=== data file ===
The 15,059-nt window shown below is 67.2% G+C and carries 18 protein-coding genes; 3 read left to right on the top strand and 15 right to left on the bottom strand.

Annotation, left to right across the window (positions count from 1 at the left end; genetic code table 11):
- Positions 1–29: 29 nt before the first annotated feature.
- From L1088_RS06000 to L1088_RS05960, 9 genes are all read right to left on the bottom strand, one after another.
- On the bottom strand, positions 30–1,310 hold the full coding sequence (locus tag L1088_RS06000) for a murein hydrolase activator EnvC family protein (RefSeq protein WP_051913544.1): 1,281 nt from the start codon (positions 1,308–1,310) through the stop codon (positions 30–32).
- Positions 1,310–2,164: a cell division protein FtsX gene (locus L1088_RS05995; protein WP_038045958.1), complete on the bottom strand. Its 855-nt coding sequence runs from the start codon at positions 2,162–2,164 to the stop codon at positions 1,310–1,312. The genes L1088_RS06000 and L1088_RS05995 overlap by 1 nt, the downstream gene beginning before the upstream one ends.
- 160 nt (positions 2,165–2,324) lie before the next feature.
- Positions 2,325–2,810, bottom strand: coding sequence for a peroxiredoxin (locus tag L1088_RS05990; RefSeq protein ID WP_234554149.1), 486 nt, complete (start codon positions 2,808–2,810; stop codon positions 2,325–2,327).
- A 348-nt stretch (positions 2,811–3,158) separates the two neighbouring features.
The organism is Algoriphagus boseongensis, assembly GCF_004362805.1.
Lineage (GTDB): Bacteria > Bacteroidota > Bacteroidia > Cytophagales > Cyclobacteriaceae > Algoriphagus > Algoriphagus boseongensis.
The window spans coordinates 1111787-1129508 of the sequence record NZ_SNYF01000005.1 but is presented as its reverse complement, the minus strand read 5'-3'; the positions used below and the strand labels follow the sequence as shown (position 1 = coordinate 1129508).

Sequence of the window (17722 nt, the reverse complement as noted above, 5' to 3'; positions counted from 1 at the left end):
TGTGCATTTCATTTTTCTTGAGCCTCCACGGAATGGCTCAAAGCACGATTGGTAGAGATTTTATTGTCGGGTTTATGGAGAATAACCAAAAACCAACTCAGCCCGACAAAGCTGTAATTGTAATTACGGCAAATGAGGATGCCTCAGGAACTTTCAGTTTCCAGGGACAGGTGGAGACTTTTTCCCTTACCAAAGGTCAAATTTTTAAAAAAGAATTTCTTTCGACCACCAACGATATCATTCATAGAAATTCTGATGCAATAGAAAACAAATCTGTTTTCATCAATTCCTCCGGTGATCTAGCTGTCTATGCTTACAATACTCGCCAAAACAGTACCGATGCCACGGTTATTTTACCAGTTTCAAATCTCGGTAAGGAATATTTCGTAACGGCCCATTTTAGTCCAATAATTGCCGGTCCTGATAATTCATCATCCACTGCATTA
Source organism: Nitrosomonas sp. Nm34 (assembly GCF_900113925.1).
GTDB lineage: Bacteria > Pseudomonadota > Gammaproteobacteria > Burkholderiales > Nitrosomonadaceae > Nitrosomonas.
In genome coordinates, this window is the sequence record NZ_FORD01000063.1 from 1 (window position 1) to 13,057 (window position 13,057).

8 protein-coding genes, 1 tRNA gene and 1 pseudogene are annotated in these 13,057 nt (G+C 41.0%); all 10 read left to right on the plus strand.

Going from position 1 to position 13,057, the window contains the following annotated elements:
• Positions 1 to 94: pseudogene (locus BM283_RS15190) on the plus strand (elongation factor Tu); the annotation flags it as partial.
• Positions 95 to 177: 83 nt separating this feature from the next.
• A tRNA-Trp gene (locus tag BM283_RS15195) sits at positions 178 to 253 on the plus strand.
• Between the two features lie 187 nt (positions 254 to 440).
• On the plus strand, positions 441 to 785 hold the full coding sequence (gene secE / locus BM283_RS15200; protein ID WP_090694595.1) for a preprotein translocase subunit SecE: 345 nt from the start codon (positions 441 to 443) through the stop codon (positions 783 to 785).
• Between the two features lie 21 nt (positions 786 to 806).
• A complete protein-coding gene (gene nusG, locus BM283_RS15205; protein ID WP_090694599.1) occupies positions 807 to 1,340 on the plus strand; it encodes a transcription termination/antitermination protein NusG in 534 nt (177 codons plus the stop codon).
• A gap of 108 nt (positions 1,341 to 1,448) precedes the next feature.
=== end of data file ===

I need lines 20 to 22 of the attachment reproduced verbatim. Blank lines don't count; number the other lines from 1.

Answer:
• Positions 1 to 94: pseudogene (locus BM283_RS15190) on the plus strand (elongation factor Tu); the annotation flags it as partial.
• Positions 95 to 177: 83 nt separating this feature from the next.
• A tRNA-Trp gene (locus tag BM283_RS15195) sits at positions 178 to 253 on the plus strand.